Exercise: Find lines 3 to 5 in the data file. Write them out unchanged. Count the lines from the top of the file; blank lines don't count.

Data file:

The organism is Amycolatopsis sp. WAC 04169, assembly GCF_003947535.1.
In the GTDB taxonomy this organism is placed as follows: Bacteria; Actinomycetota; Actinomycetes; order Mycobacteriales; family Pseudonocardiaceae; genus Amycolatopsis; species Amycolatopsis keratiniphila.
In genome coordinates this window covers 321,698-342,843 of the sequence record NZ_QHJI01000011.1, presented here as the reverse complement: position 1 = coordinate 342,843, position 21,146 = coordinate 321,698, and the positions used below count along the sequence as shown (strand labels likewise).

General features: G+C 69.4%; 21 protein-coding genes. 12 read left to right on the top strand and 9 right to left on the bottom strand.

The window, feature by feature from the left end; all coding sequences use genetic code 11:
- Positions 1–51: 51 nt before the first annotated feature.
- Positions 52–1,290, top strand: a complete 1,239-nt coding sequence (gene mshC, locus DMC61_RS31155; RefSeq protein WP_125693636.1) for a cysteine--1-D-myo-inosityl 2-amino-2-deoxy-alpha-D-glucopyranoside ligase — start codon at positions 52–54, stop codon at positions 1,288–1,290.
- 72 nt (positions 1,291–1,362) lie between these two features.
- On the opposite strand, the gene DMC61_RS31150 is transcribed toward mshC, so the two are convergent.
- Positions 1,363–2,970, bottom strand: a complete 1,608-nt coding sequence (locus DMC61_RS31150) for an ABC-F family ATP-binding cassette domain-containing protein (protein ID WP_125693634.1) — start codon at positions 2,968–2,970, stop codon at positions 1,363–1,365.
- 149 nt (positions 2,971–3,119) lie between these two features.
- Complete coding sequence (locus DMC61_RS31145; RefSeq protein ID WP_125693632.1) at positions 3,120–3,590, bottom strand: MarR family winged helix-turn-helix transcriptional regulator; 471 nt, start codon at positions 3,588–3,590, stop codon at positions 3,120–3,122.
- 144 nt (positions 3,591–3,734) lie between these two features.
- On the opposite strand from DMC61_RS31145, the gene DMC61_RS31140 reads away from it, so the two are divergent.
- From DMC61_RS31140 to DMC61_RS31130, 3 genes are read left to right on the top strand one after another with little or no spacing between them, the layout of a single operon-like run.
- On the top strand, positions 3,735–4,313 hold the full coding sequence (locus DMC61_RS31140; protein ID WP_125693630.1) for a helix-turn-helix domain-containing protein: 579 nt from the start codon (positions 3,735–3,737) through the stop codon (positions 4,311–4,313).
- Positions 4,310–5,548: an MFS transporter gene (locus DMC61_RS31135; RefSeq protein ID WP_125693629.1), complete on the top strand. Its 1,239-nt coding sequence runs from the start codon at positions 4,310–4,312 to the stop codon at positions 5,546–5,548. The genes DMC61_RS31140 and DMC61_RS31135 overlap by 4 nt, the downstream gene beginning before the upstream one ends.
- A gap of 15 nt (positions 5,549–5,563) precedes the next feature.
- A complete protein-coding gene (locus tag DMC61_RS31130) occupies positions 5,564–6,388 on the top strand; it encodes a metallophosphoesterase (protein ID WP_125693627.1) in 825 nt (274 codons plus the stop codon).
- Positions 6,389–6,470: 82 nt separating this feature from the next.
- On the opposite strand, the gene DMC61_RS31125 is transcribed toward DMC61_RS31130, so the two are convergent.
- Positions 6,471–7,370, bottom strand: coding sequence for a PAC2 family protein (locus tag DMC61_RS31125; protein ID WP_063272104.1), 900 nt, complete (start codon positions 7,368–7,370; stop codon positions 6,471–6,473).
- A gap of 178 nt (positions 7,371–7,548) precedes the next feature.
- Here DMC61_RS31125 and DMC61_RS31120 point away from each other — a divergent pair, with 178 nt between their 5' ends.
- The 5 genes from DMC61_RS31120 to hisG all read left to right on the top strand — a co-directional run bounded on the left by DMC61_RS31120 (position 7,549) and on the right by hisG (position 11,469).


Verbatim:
In genome coordinates this window covers 321,698-342,843 of the sequence record NZ_QHJI01000011.1, presented here as the reverse complement: position 1 = coordinate 342,843, position 21,146 = coordinate 321,698, and the positions used below count along the sequence as shown (strand labels likewise).

General features: G+C 69.4%; 21 protein-coding genes. 12 read left to right on the top strand and 9 right to left on the bottom strand.

The window, feature by feature from the left end; all coding sequences use genetic code 11: